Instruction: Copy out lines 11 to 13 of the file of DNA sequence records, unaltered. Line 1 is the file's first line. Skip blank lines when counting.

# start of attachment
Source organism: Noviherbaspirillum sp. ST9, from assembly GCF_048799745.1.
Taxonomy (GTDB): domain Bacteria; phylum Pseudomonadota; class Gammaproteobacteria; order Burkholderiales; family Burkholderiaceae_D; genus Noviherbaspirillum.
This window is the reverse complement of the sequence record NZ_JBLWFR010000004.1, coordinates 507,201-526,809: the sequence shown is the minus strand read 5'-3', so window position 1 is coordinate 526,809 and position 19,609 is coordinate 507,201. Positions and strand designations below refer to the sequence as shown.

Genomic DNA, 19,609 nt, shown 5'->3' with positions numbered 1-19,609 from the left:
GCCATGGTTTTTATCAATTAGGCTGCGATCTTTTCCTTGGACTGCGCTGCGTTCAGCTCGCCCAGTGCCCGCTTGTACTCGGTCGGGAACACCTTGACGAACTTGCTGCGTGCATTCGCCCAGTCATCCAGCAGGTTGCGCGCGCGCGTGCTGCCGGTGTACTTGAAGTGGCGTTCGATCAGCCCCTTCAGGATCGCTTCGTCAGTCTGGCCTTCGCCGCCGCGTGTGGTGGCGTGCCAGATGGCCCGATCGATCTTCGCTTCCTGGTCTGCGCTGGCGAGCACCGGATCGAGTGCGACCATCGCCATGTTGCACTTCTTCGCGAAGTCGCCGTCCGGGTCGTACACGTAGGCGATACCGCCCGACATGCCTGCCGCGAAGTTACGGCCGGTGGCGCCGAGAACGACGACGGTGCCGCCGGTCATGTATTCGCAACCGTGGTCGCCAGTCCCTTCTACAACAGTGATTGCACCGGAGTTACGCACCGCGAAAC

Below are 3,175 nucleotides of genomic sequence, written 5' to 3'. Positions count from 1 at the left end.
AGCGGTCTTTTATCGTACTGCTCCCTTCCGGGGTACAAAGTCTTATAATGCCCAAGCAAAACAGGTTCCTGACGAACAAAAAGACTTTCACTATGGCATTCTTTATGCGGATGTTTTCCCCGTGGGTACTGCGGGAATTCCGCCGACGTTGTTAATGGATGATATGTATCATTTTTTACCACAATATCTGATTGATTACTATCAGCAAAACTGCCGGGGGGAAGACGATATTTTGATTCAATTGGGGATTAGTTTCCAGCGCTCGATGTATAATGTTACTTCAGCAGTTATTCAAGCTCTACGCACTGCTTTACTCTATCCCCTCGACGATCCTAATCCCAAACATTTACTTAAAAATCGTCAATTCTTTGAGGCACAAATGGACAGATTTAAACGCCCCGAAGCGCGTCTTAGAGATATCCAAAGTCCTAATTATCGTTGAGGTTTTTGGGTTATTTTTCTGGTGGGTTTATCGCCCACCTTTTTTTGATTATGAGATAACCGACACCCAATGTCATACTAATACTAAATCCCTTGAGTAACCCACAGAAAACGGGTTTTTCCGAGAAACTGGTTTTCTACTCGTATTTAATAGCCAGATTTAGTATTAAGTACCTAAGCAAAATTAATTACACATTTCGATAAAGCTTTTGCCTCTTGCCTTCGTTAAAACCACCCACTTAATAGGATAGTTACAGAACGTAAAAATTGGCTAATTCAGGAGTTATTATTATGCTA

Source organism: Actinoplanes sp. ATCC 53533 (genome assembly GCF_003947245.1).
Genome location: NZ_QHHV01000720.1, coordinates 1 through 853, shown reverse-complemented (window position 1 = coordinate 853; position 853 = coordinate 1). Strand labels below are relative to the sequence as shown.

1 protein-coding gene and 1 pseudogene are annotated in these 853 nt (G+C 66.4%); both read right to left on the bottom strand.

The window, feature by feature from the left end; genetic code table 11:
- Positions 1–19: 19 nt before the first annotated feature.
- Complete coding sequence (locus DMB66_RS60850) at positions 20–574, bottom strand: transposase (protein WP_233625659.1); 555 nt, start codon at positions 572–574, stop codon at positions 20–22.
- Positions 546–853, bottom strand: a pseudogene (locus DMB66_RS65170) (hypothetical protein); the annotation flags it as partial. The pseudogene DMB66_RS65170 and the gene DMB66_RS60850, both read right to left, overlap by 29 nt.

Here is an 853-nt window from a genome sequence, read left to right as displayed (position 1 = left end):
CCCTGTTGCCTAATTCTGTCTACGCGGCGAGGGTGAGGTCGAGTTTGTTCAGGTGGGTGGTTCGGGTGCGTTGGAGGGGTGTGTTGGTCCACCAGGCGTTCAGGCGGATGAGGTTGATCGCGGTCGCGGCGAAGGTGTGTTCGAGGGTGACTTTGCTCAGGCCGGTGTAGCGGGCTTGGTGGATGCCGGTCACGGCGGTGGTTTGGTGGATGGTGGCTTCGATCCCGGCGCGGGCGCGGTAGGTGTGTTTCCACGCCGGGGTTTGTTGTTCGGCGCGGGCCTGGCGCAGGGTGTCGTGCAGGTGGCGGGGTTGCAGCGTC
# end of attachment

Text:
The window, feature by feature from the left end; genetic code table 11:
- Positions 1–19: 19 nt before the first annotated feature.
- Complete coding sequence (locus DMB66_RS60850) at positions 20–574, bottom strand: transposase (protein WP_233625659.1); 555 nt, start codon at positions 572–574, stop codon at positions 20–22.